Randy Hulsey 04:39
You'll have to see if you even remember where middle C is on that piano right
Doug Johnson 04:45
there. I hope not but you might have a point there
Randy Hulsey 04:48
all right. Well, where are the rest of the guys located at these days are you guys spread out through BC are they are the other guys in the band elsewhere. Talk to the listeners a little bit about the the whereabouts of the boys right now?
Doug Johnson 05:02
Sure, well, geographically, we're kind of Mike is actually my neighbor, he lives about a five minute drive from where I live, he lives in this beautiful little place called Crescent Beach right down on the water. And I'm not too far from him. Paul Dean lives across on what's called the North Shore, which is also a part of the Greater Vancouver. He's like closer to where the mountains are. So the proximity of the three of us is fairly close. Now then we stretch out to Winnipeg, where Spyder our bass player lives, so that's like halfway between Vancouver and Toronto. So he's stuck in the prairies where it's really cold right now. And then venturing even further east and down south in to North Carolina. That's where Matt lives. Okay, so we are continentally spread out,
Randy Hulsey 05:59
pretty wide continental Lee challenged really
Doug Johnson 06:03
spread out. So when we get together, we all kind of fly into a hub. Yep. And then, you know, take a commuter flight to wherever the little areas that we have to play or, or, or that sort of thing. So that's kind of where we're spread out. At this point.
Randy Hulsey 06:17
Oh, gotcha. Let's jump into the Time Machine for just a minute and Loverboy form back in 79. Do I have my date? Correct there. 79. Does that sound pretty close?
Doug Johnson 06:33
We kind of it. That's when Paul and I and Mike and Matt sort of became loosely affiliated, we were starting to think up a name for the band, we were writing a lot of material, we had a a warehouse that we would convene in that night. And we all had sort of like day jobs and things like that. So at night, we would be getting together and trying a few ideas out. And our very, very first gig as a band was with a bass player named Jim clench, who was in a band called April wine. And he came out to play with us, which ended up not working out for various reasons. But he was on the stage when we played our first show ever publicly, we opened up for kiss, okay, in 1979, it was like November the 23rd. Okay, and it was just nuts. Our manager who had a lot of connections with promoters throughout North America, was asked if we if he had a band that could open up for kiss. And so he recommended us and they just went, you know, sight unseen, let's do it and got up there and played our seven completely original songs by a completely unknown band. And we're visited upon by a great deluge of toilet rolls and sponges, things like that, that that nature, because the kiss fans were kind of not very happy that there was this band that he never heard of shorten playing songs he'd never heard for taking up half an hour of their life, before their heroes took the stage. So but we endured it, like I said, we're fighters, we stayed up there and took her punches. And that ended up getting us a lot of other gigs. And so we became kind of a local phenomenon played a lot of nightclubs, and theaters and that sort of thing. And that's how we kind of started to build momentum from, from that momentous occasion of opening up for kiss.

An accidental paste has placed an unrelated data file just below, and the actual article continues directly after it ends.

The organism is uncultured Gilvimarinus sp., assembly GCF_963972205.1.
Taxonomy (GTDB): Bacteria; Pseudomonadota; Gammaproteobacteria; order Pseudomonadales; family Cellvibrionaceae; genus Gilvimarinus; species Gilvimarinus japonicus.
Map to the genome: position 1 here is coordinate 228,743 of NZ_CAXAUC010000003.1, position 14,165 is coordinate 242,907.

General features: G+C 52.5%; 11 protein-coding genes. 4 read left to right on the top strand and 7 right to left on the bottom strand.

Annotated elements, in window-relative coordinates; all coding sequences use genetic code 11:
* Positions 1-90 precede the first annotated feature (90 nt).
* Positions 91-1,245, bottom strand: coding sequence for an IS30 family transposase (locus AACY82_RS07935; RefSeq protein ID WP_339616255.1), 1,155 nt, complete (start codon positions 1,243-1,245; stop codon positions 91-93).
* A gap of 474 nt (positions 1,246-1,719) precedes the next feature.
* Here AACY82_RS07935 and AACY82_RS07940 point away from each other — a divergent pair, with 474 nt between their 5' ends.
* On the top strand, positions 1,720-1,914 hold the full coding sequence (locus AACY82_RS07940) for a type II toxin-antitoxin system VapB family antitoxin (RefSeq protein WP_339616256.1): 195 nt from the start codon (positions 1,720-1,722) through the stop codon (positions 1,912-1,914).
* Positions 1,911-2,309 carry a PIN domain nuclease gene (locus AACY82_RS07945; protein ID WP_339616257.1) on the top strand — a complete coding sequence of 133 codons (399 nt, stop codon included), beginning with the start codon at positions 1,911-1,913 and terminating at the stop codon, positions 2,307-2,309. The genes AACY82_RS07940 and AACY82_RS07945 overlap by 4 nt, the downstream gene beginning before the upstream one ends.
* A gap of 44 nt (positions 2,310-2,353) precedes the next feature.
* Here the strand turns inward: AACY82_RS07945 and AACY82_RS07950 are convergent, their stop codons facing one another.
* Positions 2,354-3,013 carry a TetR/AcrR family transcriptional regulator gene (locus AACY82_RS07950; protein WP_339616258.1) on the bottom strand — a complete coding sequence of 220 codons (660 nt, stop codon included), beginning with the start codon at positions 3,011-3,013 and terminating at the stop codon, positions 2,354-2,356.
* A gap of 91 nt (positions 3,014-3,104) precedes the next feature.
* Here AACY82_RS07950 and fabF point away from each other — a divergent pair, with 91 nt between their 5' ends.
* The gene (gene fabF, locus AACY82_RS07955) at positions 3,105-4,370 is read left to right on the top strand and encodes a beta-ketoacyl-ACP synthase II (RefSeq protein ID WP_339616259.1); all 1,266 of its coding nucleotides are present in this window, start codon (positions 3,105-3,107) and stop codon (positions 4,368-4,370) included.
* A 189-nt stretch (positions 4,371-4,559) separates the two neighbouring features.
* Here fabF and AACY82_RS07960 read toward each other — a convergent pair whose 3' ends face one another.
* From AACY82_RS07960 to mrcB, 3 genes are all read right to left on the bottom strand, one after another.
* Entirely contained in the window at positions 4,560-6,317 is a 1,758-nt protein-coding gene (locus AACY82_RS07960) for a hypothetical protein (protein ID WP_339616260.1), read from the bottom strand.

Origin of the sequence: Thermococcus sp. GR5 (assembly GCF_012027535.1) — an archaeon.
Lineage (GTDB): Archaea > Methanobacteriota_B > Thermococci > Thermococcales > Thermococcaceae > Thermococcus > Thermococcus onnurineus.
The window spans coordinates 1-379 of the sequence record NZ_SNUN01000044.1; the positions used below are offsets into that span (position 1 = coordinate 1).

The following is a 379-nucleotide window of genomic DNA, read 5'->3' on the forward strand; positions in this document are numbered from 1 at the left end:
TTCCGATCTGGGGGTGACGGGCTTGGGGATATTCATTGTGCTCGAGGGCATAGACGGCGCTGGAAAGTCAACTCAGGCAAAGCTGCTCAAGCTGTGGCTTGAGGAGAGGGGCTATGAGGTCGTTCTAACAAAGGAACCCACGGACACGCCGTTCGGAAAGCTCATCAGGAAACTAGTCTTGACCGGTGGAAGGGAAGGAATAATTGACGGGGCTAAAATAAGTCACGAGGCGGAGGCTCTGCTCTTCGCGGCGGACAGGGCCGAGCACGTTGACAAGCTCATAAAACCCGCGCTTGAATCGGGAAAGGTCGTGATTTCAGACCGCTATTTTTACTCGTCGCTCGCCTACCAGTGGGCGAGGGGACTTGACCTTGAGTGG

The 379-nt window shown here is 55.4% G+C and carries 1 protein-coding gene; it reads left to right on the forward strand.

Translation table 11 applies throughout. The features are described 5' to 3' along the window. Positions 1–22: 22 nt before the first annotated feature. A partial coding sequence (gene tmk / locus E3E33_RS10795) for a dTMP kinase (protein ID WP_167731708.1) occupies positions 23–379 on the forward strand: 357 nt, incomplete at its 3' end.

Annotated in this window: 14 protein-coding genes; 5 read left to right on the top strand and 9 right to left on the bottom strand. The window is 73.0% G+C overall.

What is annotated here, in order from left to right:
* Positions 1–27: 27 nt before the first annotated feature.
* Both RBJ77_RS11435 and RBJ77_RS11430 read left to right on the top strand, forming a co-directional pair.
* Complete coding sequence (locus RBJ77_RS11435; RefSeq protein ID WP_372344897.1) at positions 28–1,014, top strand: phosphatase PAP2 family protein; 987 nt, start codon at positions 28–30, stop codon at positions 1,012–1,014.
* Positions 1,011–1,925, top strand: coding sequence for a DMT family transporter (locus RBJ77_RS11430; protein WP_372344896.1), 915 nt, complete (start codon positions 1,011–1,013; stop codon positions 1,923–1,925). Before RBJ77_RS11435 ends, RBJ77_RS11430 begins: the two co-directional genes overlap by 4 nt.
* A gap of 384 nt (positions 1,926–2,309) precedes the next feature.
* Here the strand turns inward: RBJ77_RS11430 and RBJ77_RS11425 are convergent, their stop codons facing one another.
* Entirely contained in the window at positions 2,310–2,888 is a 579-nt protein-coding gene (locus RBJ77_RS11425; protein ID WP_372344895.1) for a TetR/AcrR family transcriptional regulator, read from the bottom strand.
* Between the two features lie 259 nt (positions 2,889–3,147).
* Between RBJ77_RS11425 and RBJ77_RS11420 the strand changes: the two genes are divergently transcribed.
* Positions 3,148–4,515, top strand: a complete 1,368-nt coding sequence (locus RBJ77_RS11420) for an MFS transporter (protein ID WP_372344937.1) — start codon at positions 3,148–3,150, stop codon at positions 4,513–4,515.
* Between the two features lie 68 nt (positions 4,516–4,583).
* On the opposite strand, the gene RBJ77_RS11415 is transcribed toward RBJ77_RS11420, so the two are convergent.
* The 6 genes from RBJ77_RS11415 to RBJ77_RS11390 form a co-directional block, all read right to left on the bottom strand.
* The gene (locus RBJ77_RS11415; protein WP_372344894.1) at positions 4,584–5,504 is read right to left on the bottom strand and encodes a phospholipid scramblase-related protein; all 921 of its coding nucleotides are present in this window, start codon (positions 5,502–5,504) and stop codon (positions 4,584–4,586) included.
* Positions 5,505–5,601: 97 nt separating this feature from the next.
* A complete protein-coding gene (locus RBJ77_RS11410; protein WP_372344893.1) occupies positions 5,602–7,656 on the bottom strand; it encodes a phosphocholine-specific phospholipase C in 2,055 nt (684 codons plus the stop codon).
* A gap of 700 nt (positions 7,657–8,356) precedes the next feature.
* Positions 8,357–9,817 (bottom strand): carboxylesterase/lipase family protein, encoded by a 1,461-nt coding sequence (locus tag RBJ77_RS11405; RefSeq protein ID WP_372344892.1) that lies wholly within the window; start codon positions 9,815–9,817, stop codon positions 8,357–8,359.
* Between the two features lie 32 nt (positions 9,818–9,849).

Randy Hulsey 08:34
Sure. Well, I was gonna say nothing like getting thrown to the wolves and opening for kiss of all bands, right? You know, probably one of the greatest allegiance of fans ever known to rock and roll, right, you know, they're hardcore. And so, so again, nothing like cutting your teeth with the best of them, right?
Doug Johnson 08:54
It's like a trial by fire. Hey,
Randy Hulsey 08:56
if these guys can handle this absolutely anywhere. Absolutely.
Doug Johnson 09:00
I don't know if that was intentional, but we survived and our manager was happy with the result. And that ended up once we got a record deal. We got on tour with all kinds of bands, because we, they knew we could play live and Sure. So that that's, that's how we settled that score.
Randy Hulsey 09:22
Like I guess there was an old adage sink or swim and there's there was nothing more true than then going out on the road with kiss for the first tour. Right? You were either gonna sink or swim. Right? So that was just a one off. Oh, that was a one off. Okay. Yeah, that wasn't a series of shows. Okay, I fall. Yeah,
Doug Johnson 09:39